We have received no aid from respondent on the question, because respondent has failed to file a brief in reply. Appellant relies primarily on People v. One 1952 Mercury 2-Door Sedan, 176 Cal.App.2d 220 [ 1 Cal.Rptr. 245]. There, an automobile owner used his vehicle to facilitate the unlawful possession of heroin, within the purview of the 1955 amendment of Health and Safety Code, section 11610, so as to authorize its forfeiture, where he used the car as a means of getting to a certain residence to obtain heroin, where he obtained the heroin, and when he was returning to the car with it. Since his intention was to use the automobile to transport the heroin, it was held that the use of the car by him was in aid of the transaction. It made purchase of the heroin less difficult, lessened his labor in completing his purpose, and facilitated execution of the task of obtaining it, and therefore "facilitated" the purchase and possession of the heroin. It held that the fact that Health and Safety Code, section 11610, authorizing forfeiture of a vehicle used in unlawful transportation, keeping, depositing, concealing or possession of a narcotic was amended in 1955 to insert the references to facilitation, demonstrates an intent on the part of the Legislature to broaden the preexisting law and that it must be presumed that it was intended to change the statute in all particulars where there is a material change in the amended wording and that the purpose of the statute is to curb the narcotic traffic. It further held that the word "facilitate" means to make easy or less difficult, to free from difficulty or impediment, to lessen the labor of, or to assist or aid.
The proceedings had before the subcommittee on Narcotics pertaining to the legislative history of the section and the purpose of the amendment is related.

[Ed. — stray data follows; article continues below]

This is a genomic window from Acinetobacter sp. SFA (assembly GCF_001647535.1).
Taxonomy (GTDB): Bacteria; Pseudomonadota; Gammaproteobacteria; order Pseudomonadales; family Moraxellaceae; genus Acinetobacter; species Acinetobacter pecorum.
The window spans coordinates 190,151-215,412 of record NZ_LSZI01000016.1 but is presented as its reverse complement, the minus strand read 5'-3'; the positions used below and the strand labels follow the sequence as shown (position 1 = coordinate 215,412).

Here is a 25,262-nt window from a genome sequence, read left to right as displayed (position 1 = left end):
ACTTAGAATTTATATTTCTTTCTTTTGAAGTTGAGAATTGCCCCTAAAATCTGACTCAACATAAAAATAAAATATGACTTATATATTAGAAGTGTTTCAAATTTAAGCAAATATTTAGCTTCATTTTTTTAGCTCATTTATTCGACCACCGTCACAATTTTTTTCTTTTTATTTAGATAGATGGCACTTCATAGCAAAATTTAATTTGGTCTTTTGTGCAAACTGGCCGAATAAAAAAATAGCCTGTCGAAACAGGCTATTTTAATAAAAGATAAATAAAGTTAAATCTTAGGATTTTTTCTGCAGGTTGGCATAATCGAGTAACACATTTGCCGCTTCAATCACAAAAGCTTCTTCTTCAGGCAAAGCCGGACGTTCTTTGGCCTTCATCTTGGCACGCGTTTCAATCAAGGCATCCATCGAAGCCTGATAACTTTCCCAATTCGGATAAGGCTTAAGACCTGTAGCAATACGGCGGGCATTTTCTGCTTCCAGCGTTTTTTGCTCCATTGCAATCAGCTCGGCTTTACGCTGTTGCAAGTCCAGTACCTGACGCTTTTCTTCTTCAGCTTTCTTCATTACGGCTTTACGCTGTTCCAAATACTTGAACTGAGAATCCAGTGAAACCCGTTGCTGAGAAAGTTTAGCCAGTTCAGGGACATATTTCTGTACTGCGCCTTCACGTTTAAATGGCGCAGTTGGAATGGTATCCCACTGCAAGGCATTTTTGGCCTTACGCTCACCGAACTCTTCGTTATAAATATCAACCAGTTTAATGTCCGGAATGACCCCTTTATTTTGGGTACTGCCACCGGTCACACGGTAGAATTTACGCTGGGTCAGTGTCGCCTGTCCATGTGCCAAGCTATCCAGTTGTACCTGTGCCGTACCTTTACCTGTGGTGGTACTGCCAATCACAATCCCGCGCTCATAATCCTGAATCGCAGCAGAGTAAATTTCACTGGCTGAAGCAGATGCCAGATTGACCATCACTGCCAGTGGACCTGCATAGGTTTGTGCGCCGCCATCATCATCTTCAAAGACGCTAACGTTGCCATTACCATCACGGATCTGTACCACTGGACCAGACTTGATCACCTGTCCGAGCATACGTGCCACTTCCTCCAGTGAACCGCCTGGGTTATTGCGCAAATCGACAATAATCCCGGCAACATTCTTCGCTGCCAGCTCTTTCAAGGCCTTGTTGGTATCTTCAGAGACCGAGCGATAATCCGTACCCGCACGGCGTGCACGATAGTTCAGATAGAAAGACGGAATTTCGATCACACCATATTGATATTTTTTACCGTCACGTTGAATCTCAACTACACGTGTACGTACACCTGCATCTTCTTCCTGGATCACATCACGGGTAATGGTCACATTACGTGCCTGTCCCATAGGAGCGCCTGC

It should be here noted that the car there was driven to a certain place for the purpose of obtaining heroin, in aid of the transaction, and the occupant was returning to the car with it, with the "intention" to use the car to transport the heroin. Here, we have no evidence that Maldonado intended to use the car in aid of any transportation of the narcotic. The intent is and should be one of the determining factors in this respect. [2a] We here have, in effect, a finding of the trial court that Maldonado had no such intent when he drove his car only 6 blocks from his home and then rode with the informer nearly 3 miles thereafter to the cache. At least there was sufficient evidence to create an inference which would support the court's finding that the automobile did not facilitate such sale or transportation within the forfeiture statute.
In United States v. One 1951 Oldsmobile Sedan, 129 F. Supp. 321, where the forfeited car was used to transport buyer and seller to a point where the illegal sale was completed in the automobile itself, the district court held that these facts were sufficient to show that the car facilitated the sale. To the same effect is United States v. One 1950 Buick Sedan, 231 F.2d 219. In People v. One 1952 Mercury 2-Door Sedan, supra, 176 Cal.App.2d 220, the driver of the car drove it to a home, with the intention of obtaining possession of a supply of heroin, bought the heroin and came out and returned to the automobile and was arrested. The court held that this evidence was sufficient to show that the car was used to facilitate the unlawful possession of heroin, since he used it to aid him in obtaining the supply of heroin. In that case, it was held that it was obviously his intention to use the automobile to transport the heroin.  The question of intention to use the car to facilitate the purchase or transportation of a narcotic is usually a factual question. ( Platt v. United States, 163 F.2d 165.) [2b] If the trial court here had found in favor of the plaintiff, a different question might well arise. The finding, in effect, was to the contrary. Accordingly, the judgment should be affirmed.
Coughlin, J., and Brown (G.), J., concurred.
A petition for a rehearing was denied May 7, 1963, and appellant's petition for a hearing by the Supreme court was denied June 12, 1963.